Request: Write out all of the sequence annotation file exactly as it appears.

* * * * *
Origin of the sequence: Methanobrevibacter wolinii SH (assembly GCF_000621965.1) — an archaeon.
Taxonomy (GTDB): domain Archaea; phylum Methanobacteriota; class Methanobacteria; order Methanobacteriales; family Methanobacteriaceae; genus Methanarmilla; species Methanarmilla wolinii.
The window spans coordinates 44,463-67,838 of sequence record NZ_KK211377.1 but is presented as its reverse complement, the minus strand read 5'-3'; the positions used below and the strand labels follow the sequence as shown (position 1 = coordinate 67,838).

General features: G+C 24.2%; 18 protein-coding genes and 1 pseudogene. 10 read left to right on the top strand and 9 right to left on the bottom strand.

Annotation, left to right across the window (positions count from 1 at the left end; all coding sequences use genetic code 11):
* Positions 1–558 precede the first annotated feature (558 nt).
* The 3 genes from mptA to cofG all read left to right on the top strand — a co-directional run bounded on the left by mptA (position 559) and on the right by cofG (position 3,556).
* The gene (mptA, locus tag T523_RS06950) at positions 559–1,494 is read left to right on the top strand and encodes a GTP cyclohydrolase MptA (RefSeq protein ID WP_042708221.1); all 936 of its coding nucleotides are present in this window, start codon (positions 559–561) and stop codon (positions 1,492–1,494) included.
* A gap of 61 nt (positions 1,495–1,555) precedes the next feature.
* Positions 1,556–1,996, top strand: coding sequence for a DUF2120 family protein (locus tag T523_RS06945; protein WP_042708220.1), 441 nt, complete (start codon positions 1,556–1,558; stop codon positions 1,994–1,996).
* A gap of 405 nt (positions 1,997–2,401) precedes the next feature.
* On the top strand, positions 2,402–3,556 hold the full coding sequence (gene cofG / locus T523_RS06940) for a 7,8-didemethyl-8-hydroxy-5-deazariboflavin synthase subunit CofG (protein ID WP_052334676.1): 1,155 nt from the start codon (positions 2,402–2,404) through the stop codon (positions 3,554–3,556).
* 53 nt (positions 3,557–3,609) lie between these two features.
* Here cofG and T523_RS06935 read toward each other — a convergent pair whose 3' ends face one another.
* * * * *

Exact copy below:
Origin of the sequence: Methanobrevibacter wolinii SH (assembly GCF_000621965.1) — an archaeon.
Taxonomy (GTDB): domain Archaea; phylum Methanobacteriota; class Methanobacteria; order Methanobacteriales; family Methanobacteriaceae; genus Methanarmilla; species Methanarmilla wolinii.
The window spans coordinates 44,463-67,838 of sequence record NZ_KK211377.1 but is presented as its reverse complement, the minus strand read 5'-3'; the positions used below and the strand labels follow the sequence as shown (position 1 = coordinate 67,838).

General features: G+C 24.2%; 18 protein-coding genes and 1 pseudogene. 10 read left to right on the top strand and 9 right to left on the bottom strand.

Annotation, left to right across the window (positions count from 1 at the left end; all coding sequences use genetic code 11):
* Positions 1–558 precede the first annotated feature (558 nt).
* The 3 genes from mptA to cofG all read left to right on the top strand — a co-directional run bounded on the left by mptA (position 559) and on the right by cofG (position 3,556).
* The gene (mptA, locus tag T523_RS06950) at positions 559–1,494 is read left to right on the top strand and encodes a GTP cyclohydrolase MptA (RefSeq protein ID WP_042708221.1); all 936 of its coding nucleotides are present in this window, start codon (positions 559–561) and stop codon (positions 1,492–1,494) included.
* A gap of 61 nt (positions 1,495–1,555) precedes the next feature.
* Positions 1,556–1,996, top strand: coding sequence for a DUF2120 family protein (locus tag T523_RS06945; protein WP_042708220.1), 441 nt, complete (start codon positions 1,556–1,558; stop codon positions 1,994–1,996).
* A gap of 405 nt (positions 1,997–2,401) precedes the next feature.
* On the top strand, positions 2,402–3,556 hold the full coding sequence (gene cofG / locus T523_RS06940) for a 7,8-didemethyl-8-hydroxy-5-deazariboflavin synthase subunit CofG (protein ID WP_052334676.1): 1,155 nt from the start codon (positions 2,402–2,404) through the stop codon (positions 3,554–3,556).
* 53 nt (positions 3,557–3,609) lie between these two features.
* Here cofG and T523_RS06935 read toward each other — a convergent pair whose 3' ends face one another.